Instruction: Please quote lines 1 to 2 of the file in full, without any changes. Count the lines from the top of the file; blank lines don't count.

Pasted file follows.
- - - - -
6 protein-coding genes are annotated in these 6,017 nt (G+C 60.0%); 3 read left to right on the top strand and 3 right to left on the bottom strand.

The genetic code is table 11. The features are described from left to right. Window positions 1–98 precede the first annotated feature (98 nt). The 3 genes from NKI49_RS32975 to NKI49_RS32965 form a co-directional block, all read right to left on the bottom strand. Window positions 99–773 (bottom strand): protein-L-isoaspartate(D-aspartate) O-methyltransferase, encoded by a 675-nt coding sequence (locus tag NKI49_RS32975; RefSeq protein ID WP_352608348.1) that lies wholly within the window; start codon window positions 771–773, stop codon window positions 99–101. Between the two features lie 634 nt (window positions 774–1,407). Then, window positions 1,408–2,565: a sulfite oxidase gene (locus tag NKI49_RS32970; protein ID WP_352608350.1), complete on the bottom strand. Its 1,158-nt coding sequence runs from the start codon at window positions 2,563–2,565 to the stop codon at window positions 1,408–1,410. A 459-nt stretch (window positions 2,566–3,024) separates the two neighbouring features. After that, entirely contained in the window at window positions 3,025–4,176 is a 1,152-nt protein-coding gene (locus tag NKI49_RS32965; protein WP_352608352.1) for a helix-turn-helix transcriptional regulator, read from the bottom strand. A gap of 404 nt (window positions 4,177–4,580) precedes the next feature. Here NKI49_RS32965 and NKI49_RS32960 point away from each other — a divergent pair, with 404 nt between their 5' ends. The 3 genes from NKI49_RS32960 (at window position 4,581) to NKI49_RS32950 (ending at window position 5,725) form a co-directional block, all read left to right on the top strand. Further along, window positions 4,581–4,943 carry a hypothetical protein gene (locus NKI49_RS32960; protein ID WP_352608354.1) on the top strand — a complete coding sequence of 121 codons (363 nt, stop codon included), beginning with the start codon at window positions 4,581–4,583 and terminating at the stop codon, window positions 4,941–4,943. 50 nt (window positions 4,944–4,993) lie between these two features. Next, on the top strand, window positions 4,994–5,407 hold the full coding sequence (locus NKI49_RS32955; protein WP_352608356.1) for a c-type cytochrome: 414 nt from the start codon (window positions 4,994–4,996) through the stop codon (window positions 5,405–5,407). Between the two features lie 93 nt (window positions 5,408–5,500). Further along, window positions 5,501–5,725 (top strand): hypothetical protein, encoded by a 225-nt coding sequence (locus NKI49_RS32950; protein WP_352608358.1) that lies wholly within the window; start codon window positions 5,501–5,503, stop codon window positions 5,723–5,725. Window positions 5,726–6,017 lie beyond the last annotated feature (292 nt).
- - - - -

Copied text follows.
6 protein-coding genes are annotated in these 6,017 nt (G+C 60.0%); 3 read left to right on the top strand and 3 right to left on the bottom strand.

The genetic code is table 11. The features are described from left to right. Window positions 1–98 precede the first annotated feature (98 nt). The 3 genes from NKI49_RS32975 to NKI49_RS32965 form a co-directional block, all read right to left on the bottom strand. Window positions 99–773 (bottom strand): protein-L-isoaspartate(D-aspartate) O-methyltransferase, encoded by a 675-nt coding sequence (locus tag NKI49_RS32975; RefSeq protein ID WP_352608348.1) that lies wholly within the window; start codon window positions 771–773, stop codon window positions 99–101. Between the two features lie 634 nt (window positions 774–1,407). Then, window positions 1,408–2,565: a sulfite oxidase gene (locus tag NKI49_RS32970; protein ID WP_352608350.1), complete on the bottom strand. Its 1,158-nt coding sequence runs from the start codon at window positions 2,563–2,565 to the stop codon at window positions 1,408–1,410. A 459-nt stretch (window positions 2,566–3,024) separates the two neighbouring features. After that, entirely contained in the window at window positions 3,025–4,176 is a 1,152-nt protein-coding gene (locus tag NKI49_RS32965; protein WP_352608352.1) for a helix-turn-helix transcriptional regulator, read from the bottom strand. A gap of 404 nt (window positions 4,177–4,580) precedes the next feature. Here NKI49_RS32965 and NKI49_RS32960 point away from each other — a divergent pair, with 404 nt between their 5' ends. The 3 genes from NKI49_RS32960 (at window position 4,581) to NKI49_RS32950 (ending at window position 5,725) form a co-directional block, all read left to right on the top strand. Further along, window positions 4,581–4,943 carry a hypothetical protein gene (locus NKI49_RS32960; protein ID WP_352608354.1) on the top strand — a complete coding sequence of 121 codons (363 nt, stop codon included), beginning with the start codon at window positions 4,581–4,583 and terminating at the stop codon, window positions 4,941–4,943. 50 nt (window positions 4,944–4,993) lie between these two features. Next, on the top strand, window positions 4,994–5,407 hold the full coding sequence (locus NKI49_RS32955; protein WP_352608356.1) for a c-type cytochrome: 414 nt from the start codon (window positions 4,994–4,996) through the stop codon (window positions 5,405–5,407). Between the two features lie 93 nt (window positions 5,408–5,500). Further along, window positions 5,501–5,725 (top strand): hypothetical protein, encoded by a 225-nt coding sequence (locus NKI49_RS32950; protein WP_352608358.1) that lies wholly within the window; start codon window positions 5,501–5,503, stop codon window positions 5,723–5,725. Window positions 5,726–6,017 lie beyond the last annotated feature (292 nt).